©STOWE GUIDE & MAGAZINE / WINTER-SPRING 2013-14
like to think of my backyard, the 15 acres of Sterling Valley that I’ve owned for more than a decade, as a wilderness. But I know that’s an exaggeration. Although I occasionally spot a moose, a black bear, or a fisher cat—or signs of them—on my frequent walks across my property, these woods are mostly filled with tamer wildlife, such as white-tailed deer, foxes, gray squirrels, and chipmunks. But it is a wilderness in one regard; these woods are generally free of people. Indeed, in the 10-plus years I’ve traipsed across my land and much of the adjoining Sterling Forest, I’ve rarely seen another person. Granted, I usually stay off the region’s hiking trails, preferring to bushwhack my way through the long-neglected forests and overgrown farmland here, some of which once made up the now-vanished town of Sterling, first chartered in 1782. But I am almost always alone. “Where,” I often wonder as I walk, “is everybody?” A century ago loggers, farmers, and other residents of Sterling filled these woods. And then I’ll spot a cellar hole or the twin ruts of an old logging road and ask myself, “Who worked these woods long ago? Who lived here?” I suppose I’m looking for some connection with these mysterious former residents; some way to link my present to their past. We are, after all, neighbors of a sort.
Remembrance of things past
Chance discovery offers a glimpse into history
/ Robert Kiener
Whenever I see an old cellar hole or a tumbledown stone wall it reminds me of the Robert Frost poem Directive, in which he wrote: There is a house that is no more a house Upon a farm that is no more a farm And in a town that is no more a town.
A half-mile or so up Sterling Brook, the meandering slip of a waterway that cuts my property in two, my neighbor Gar Anderson has also been intrigued by the people who once populated this northeastern corner of Stowe. Almost single-handedly he has peeled back the years and documented with others the location of Sterling’s longvanished homes, farms, and mills. As Anderson cleared the old Sterling land, some of which he owns, he would come across intriguing bits of history, from cellar holes to parts of the old Pike/Shaw sawmill to rusty farm implements. Like Anderson, I was fascinated by these tangible remembrances of things past. Holding a centuries-old plow or a hand-made hammer, for example, offers a direct link to the 1700s or 1800s. It’s a handful of history. For years, as I’ve walked over my property, I’ve hoped to find some link to my former neighbors, some evidence, as Frost might say, from the farmer, or the logger, who is no more. There was nothing. Then last year, hiking through the springmoist lowland near my section of the Sterling Brook, I spotted the gentle curve of a horseshoe that lay half buried in a dry patch of earth. I pried it out of the soil, brushed it free of dirt, and marveled at what looked like hand-made nails still lodged in its holes. It looked very old. Could it have worked its way off the hoof of a logging horse? What was the horse doing down here near the brook? Why wasn’t the horseshoe re-used? Who was working here? While admittedly modest, my find was exciting. After all these years I found, on my own property, evidence that one of my deardeparted neighbors walked, and probably worked, this same land. •••• “It’s a hind shoe. The left hind,” Jim Hurlburt, a Stowe-based farrier and knife maker, told me. “You can tell by the way it’s shaped, the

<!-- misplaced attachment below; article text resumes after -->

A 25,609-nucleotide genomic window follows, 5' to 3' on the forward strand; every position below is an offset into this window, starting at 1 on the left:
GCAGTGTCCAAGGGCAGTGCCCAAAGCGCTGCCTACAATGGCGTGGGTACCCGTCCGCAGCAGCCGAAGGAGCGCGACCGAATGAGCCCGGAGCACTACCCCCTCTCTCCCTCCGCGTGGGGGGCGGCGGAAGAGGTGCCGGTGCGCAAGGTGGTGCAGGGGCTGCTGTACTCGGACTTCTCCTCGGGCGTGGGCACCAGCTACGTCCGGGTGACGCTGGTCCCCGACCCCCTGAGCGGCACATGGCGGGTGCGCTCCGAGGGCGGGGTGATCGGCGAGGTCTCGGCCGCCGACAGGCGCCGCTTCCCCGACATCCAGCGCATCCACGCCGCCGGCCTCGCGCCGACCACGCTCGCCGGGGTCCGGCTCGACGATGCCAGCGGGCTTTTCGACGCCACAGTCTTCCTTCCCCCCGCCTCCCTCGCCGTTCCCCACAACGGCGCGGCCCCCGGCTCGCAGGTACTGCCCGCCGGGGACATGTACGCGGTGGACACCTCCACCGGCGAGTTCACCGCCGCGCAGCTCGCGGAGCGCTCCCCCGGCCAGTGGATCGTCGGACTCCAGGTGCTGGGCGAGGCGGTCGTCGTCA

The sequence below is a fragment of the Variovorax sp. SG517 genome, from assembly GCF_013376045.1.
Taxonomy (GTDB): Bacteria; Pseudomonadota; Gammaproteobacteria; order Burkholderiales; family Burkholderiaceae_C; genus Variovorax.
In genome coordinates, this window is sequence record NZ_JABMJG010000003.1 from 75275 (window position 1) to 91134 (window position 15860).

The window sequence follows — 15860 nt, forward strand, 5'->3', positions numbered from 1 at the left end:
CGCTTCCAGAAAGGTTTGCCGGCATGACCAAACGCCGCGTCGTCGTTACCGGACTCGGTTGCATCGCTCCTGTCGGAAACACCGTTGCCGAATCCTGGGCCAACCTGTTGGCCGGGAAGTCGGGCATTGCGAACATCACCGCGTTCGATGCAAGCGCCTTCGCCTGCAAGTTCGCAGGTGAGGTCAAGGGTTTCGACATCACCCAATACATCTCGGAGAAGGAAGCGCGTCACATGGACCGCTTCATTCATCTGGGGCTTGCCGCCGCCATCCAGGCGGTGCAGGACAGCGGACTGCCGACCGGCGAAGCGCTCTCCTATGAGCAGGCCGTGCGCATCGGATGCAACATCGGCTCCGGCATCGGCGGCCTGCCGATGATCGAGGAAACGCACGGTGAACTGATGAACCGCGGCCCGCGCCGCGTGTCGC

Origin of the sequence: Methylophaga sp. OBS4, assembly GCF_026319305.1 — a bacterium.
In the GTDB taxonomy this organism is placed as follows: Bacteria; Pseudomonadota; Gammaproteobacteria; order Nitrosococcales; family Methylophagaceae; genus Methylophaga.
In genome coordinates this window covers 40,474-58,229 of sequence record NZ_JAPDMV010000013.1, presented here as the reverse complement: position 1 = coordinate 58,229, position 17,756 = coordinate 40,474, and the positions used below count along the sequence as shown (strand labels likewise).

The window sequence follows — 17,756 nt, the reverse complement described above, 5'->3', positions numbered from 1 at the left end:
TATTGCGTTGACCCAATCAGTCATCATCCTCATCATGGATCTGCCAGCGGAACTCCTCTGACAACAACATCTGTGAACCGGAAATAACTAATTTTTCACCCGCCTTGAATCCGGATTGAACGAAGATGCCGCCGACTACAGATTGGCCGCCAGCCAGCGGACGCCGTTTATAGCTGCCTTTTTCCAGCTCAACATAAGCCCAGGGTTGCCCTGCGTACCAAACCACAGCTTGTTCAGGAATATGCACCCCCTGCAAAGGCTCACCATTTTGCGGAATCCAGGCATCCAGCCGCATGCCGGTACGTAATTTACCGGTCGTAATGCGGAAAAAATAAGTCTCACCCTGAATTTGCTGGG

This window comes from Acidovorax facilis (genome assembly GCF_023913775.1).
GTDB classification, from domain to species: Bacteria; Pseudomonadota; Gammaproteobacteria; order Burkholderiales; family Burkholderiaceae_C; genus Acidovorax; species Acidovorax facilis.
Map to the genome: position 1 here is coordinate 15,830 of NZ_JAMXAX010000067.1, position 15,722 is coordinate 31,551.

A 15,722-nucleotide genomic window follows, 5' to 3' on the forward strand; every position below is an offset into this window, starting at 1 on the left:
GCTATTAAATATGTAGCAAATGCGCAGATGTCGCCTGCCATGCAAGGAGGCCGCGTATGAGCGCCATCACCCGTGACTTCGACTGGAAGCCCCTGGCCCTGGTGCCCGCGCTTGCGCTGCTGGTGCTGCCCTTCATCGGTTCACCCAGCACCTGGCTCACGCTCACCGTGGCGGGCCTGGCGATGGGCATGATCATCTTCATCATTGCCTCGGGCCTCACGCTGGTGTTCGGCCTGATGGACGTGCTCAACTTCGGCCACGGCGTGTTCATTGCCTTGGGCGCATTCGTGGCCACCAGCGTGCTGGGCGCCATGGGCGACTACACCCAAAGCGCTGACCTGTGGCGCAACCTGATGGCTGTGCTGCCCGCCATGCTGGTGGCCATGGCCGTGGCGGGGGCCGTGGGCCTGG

hind hoof of the horse is pointier than the front.” He holds up the rusty horseshoe and pointing to the front of it says, “This is a toe grab; it looks like it was hammered in or welded. This gives the horse extra traction in the mud or ice, as do the toe calks on the tips of the shoe. These are handmade steel nails and they fit inside the shoe’s built-in creases, so they don’t wear out. The shoe could be about a century old and hand made. “It’s a nice shoe,” says Hurlburt as he holds up the battered horseshoe and looks it over. “It’s definitely made for a work horse. Remember, a century ago the horse was the tractor.”
As Hurlburt explains more about the shoe I begin imagining a scene that may have played out perhaps a century ago—on my property. “He probably lost it when he was working. See the way the nails are bent?” asks Hurlburt. “That tells me the horse hooked it on something. Maybe he got his leg twisted in some rocks when he was pulling logs. And look how it’s a bit out of shape; when he pulled off the shoe he bent it.” Hurlburt smiles and sighs. “I sure wish this shoe could talk!” •••• Thanks to Hurlburt’s expertise, the horseshoe did talk. It spoke of a time before tractors, chainsaws, and electricity. It told me of a time when a logger worked these same woods, and of one particular day when, suddenly, his horse entangled its left rear hoof so severely it threw its shoe. I don’t know much more than that, but that’s plenty for me. It’s proof that the past is not always as distant, as far removed from us, as we think. In fact, sometimes it’s right under our feet. ■